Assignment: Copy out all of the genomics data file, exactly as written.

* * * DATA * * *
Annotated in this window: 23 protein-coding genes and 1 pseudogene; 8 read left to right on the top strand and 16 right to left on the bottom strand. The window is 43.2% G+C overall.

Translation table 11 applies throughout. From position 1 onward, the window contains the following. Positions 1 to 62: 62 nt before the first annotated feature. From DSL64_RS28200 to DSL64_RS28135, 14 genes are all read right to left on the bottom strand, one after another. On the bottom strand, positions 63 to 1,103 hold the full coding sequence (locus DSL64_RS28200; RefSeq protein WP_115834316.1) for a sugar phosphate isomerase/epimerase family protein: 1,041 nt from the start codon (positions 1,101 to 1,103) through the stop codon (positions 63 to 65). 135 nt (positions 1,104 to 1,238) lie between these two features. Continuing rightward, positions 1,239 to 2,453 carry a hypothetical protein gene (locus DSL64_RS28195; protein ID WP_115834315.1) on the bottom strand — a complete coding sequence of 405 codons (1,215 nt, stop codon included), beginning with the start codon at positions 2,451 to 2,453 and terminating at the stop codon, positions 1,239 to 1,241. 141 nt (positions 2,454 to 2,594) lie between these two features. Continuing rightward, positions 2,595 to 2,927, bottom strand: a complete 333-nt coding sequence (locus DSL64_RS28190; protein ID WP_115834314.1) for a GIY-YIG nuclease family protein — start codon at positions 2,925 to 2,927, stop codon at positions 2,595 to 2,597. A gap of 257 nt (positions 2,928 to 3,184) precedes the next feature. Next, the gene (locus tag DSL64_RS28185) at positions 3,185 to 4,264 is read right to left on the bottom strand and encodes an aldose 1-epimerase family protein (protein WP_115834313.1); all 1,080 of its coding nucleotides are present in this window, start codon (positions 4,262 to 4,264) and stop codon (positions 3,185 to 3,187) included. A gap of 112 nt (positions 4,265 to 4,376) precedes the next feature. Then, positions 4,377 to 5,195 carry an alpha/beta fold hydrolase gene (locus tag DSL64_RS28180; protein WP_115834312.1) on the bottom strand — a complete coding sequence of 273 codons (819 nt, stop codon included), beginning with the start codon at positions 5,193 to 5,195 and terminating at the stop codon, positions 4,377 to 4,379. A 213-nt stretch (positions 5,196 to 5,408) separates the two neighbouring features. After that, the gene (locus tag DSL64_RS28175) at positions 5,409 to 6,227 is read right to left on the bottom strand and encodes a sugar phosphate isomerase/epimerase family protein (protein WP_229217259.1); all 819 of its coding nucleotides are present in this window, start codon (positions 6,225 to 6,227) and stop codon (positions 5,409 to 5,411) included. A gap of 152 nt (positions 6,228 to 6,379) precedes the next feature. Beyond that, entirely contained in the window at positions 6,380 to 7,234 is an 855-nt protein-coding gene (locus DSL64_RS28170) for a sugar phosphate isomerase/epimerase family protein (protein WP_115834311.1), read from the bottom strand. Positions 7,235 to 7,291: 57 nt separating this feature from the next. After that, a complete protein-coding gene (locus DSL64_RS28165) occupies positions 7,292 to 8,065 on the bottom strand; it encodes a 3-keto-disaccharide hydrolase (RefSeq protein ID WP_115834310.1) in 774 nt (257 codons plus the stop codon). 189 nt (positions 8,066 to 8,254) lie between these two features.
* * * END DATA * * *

Annotated in this window: 23 protein-coding genes and 1 pseudogene; 8 read left to right on the top strand and 16 right to left on the bottom strand. The window is 43.2% G+C overall.

Translation table 11 applies throughout. From position 1 onward, the window contains the following. Positions 1 to 62: 62 nt before the first annotated feature. From DSL64_RS28200 to DSL64_RS28135, 14 genes are all read right to left on the bottom strand, one after another. On the bottom strand, positions 63 to 1,103 hold the full coding sequence (locus DSL64_RS28200; RefSeq protein WP_115834316.1) for a sugar phosphate isomerase/epimerase family protein: 1,041 nt from the start codon (positions 1,101 to 1,103) through the stop codon (positions 63 to 65). 135 nt (positions 1,104 to 1,238) lie between these two features. Continuing rightward, positions 1,239 to 2,453 carry a hypothetical protein gene (locus DSL64_RS28195; protein ID WP_115834315.1) on the bottom strand — a complete coding sequence of 405 codons (1,215 nt, stop codon included), beginning with the start codon at positions 2,451 to 2,453 and terminating at the stop codon, positions 1,239 to 1,241. 141 nt (positions 2,454 to 2,594) lie between these two features. Continuing rightward, positions 2,595 to 2,927, bottom strand: a complete 333-nt coding sequence (locus DSL64_RS28190; protein ID WP_115834314.1) for a GIY-YIG nuclease family protein — start codon at positions 2,925 to 2,927, stop codon at positions 2,595 to 2,597. A gap of 257 nt (positions 2,928 to 3,184) precedes the next feature. Next, the gene (locus tag DSL64_RS28185) at positions 3,185 to 4,264 is read right to left on the bottom strand and encodes an aldose 1-epimerase family protein (protein WP_115834313.1); all 1,080 of its coding nucleotides are present in this window, start codon (positions 4,262 to 4,264) and stop codon (positions 3,185 to 3,187) included. A gap of 112 nt (positions 4,265 to 4,376) precedes the next feature. Then, positions 4,377 to 5,195 carry an alpha/beta fold hydrolase gene (locus tag DSL64_RS28180; protein WP_115834312.1) on the bottom strand — a complete coding sequence of 273 codons (819 nt, stop codon included), beginning with the start codon at positions 5,193 to 5,195 and terminating at the stop codon, positions 4,377 to 4,379. A 213-nt stretch (positions 5,196 to 5,408) separates the two neighbouring features. After that, the gene (locus tag DSL64_RS28175) at positions 5,409 to 6,227 is read right to left on the bottom strand and encodes a sugar phosphate isomerase/epimerase family protein (protein WP_229217259.1); all 819 of its coding nucleotides are present in this window, start codon (positions 6,225 to 6,227) and stop codon (positions 5,409 to 5,411) included. A gap of 152 nt (positions 6,228 to 6,379) precedes the next feature. Beyond that, entirely contained in the window at positions 6,380 to 7,234 is an 855-nt protein-coding gene (locus DSL64_RS28170) for a sugar phosphate isomerase/epimerase family protein (protein WP_115834311.1), read from the bottom strand. Positions 7,235 to 7,291: 57 nt separating this feature from the next. After that, a complete protein-coding gene (locus DSL64_RS28165) occupies positions 7,292 to 8,065 on the bottom strand; it encodes a 3-keto-disaccharide hydrolase (RefSeq protein ID WP_115834310.1) in 774 nt (257 codons plus the stop codon). 189 nt (positions 8,066 to 8,254) lie between these two features.